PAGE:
2016’s Zeebass is a powerful machine, an instrument of precision and elegance. For Hartley, “building a guitar can be seen as a form of ultimate sculpture.” Creating a musical instrument with the intention of using it to make music is not simply assembling the correct parts in the proper order. It is more like crafting an exquisitely dangerous katana for a samurai. Hartley elaborates on his artistic intent by stating, “These works challenge the viewer to consider the potential energy bound within common elements.” By focusing solely on the instrument itself, Hartley is essentially equipping musicians with a piece of artwork on which they can create their own art. Bulletproof Dimebag is a glorious example of all the pieces coming together, culminating in a guitar that is both shocking and perfectly self-evident at the same time. Built in 2016, and made entirely of material found from a discarded bank teller window, Bulletproof Dimebag surely makes the musician playing it feel indestructible.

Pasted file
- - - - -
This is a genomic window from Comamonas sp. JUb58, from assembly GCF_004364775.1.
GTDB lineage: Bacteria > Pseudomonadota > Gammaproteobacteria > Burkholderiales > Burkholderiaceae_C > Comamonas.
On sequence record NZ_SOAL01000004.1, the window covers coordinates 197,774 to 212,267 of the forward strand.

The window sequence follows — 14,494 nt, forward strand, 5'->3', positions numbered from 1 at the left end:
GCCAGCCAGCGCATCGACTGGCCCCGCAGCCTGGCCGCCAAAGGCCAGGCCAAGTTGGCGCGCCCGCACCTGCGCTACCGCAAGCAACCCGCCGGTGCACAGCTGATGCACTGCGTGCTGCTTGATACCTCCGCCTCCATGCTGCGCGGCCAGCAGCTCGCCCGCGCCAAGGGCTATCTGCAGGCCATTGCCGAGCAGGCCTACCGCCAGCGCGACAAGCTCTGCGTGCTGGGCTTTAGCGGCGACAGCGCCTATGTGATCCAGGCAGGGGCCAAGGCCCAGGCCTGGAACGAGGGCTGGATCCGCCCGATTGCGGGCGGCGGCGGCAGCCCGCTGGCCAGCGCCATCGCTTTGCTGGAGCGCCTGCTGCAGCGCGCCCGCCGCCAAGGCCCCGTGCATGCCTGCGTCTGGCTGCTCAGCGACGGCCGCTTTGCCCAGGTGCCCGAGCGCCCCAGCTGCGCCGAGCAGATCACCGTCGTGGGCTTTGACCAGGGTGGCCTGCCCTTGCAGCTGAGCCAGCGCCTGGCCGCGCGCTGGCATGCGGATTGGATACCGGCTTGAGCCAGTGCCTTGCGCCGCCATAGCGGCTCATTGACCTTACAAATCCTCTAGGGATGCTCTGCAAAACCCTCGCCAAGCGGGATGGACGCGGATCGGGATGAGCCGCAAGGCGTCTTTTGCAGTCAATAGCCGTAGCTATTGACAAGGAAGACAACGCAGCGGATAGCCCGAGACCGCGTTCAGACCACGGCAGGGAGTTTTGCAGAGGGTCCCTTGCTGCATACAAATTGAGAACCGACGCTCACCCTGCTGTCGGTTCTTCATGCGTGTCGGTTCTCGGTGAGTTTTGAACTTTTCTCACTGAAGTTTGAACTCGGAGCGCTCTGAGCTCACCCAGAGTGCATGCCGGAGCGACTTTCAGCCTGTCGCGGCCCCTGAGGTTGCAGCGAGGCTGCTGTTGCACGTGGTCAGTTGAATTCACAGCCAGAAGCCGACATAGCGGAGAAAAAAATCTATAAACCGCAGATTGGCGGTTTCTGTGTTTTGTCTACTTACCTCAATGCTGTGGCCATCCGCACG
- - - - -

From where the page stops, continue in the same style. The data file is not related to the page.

This is exactly why Maxwell Hartley is here in this universe. He builds guitars and creates artwork not because it is easy, but because it is hard. He is the JFK of sculpture and he is here to prepare, arm, and lead humankind into the battle for its own soul. Hartley is well aware of his purpose and mission, explaining that, “People need [a] constant reminder never to lose the ability to appreciate the sublime beauty of primitive nature; that the grandest of all journeys and studies are still within our grasp and give purpose to our imagination.”
Maxwell Hartley has seen the future. He has seen humanity’s demise in this universe from a far-off place. His universe is one of hope and connectivity and creativity. Humans there are heavy and deep and care not for superficial things. They are creators, not consumers. They delight in giving old objects a new life because they understand that all things are eternal. This is what Hartley brings to this universe through his artwork. Maxwell Hartley is an artist, a sage, and a visitor from another world, and he is most welcome.
2 thoughts on “Maxwell Hartley: The Visitor”
his travels landed him with good people….. Glad he has stayed this long. We are blessed. , frankie
Awesome, awesome article. Just what I needed.